Porsche to update 911 for 2008

If we've said it once, we've said it a thousand times: the Porsche 911 is the iconic, staple sports car. So when Stuttgart rolls out a revision, however minor, it's headline news. And the latest reports indicate that the 2008 911 will feature a few revisions, as the current version has been on the market for four years already.

Don't expect anything drastic in the styling department, as the 911's design progression has fallen squarely in the evolutionary, not revolutionary category. And once again, we can forecast that only automotive enthusiasts and Porshephiles with a keen eye will be able to differentiate the new model from the old. Expect a bigger air intake in the front fascia and new tail-lights. Since Porsche designers appear to be hyperconservative when it comes to tinkering with the 911's overall look, that should be about the extent of the visible changes.

Pop the hood and...well, you can never see much under the hood of a 911, anyway, but rest assured there will be changes. We swear. For starters, as backwards as it may seem to derive technology from a sport-ute into a sports-car, the new direct-injection engines that debuted in the latest Cayenne will be turned around and shoehorned into the back of the 911. Porsche is claiming that will net a 10-15% improvement in fuel economy, which of course is the first consideration for most Porsche buyers – read previous with sarcasm – and a power increase of five to twenty-five horsepower across the range. The bigger news is the replacement of the lackluster and outmoded Tiptronic automatic gearbox with a dual-clutch transmission, like its cousins from the VW Group. That should help close the gap between the clutch-full and clutch-less versions, and we'd predict an accompanying spike in sales of auto/Tiptronic/DSG versions as compared to their stick-shift counterparts.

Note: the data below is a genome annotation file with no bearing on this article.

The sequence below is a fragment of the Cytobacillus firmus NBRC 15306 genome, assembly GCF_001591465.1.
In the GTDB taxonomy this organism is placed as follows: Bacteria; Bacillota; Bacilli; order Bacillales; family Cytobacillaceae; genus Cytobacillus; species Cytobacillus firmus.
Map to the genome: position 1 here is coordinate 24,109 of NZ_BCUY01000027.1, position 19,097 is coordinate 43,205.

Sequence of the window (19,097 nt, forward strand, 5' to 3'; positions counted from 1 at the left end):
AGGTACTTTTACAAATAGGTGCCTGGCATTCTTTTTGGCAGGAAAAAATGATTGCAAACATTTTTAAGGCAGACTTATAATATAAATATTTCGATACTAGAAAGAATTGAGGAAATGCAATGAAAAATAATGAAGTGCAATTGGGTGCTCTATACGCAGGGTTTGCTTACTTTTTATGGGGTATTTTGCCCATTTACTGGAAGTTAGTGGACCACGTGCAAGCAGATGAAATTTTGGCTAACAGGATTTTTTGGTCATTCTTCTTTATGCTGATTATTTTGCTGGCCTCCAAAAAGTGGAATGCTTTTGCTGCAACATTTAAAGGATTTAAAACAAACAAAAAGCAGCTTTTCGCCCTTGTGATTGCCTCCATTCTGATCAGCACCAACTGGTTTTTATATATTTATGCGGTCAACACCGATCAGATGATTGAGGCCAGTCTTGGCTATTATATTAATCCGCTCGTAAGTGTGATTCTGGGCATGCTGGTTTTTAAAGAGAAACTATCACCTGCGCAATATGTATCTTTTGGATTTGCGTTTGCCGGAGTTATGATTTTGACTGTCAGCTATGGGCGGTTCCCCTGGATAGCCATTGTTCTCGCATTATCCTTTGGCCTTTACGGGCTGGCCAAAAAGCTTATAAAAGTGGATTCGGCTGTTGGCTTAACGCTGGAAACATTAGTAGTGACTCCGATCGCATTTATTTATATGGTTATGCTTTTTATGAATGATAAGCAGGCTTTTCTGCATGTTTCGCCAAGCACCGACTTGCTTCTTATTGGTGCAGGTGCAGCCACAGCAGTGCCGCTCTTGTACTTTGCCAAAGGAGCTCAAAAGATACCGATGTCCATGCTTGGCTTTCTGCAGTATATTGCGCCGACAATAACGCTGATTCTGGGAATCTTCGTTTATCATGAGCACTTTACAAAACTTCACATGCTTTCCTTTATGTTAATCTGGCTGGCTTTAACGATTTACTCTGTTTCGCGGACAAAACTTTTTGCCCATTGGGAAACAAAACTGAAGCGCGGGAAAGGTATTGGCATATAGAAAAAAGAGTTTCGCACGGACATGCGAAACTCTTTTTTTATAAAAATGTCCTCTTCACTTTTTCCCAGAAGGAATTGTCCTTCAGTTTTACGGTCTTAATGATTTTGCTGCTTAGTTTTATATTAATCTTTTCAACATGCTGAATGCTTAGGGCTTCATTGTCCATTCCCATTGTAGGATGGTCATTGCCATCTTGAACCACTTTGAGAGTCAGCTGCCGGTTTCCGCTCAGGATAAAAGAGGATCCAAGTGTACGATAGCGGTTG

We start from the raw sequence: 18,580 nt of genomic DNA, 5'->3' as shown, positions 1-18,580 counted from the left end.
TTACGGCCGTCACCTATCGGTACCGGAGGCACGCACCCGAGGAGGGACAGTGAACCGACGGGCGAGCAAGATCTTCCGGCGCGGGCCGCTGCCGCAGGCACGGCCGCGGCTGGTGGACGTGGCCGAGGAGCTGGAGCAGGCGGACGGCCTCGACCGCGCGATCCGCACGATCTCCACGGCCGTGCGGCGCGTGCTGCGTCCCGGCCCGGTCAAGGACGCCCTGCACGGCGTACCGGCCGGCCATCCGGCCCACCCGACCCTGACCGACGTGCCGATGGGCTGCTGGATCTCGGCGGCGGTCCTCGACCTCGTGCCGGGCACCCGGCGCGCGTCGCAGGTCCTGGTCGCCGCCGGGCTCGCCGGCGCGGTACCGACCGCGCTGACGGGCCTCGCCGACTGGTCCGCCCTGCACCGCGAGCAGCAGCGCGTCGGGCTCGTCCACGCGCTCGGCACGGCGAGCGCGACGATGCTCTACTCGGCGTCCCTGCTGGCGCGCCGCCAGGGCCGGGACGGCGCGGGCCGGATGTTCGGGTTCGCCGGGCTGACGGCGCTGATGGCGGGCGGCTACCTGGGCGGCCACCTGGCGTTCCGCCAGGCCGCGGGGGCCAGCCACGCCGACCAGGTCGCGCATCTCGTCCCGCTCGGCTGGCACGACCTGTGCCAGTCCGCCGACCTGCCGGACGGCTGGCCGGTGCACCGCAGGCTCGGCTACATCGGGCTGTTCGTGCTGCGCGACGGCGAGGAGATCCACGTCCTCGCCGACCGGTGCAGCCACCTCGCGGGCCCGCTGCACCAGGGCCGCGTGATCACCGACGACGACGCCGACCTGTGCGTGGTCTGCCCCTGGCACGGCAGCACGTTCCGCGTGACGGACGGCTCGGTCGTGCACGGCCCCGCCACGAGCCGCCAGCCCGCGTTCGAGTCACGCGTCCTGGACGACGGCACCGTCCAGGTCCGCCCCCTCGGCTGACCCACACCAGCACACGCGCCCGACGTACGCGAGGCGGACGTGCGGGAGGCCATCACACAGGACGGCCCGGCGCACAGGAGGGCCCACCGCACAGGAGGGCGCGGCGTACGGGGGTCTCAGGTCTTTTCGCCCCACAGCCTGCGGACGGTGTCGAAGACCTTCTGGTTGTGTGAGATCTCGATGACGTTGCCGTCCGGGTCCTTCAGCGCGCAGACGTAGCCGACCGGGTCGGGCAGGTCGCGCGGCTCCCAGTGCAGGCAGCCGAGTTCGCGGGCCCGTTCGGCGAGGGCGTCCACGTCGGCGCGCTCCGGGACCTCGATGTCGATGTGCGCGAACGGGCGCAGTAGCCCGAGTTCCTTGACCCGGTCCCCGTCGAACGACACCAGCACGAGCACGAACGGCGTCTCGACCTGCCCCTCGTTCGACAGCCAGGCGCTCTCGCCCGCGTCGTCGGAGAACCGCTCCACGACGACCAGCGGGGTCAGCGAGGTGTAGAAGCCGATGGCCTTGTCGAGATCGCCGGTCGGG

Of course, with so many variations in the 911 line-up, this means we get to look forward to new Carreras, Cabrios, Targas, Turbos, GT3s and a whole lot more.

[Source: Motor Authority]

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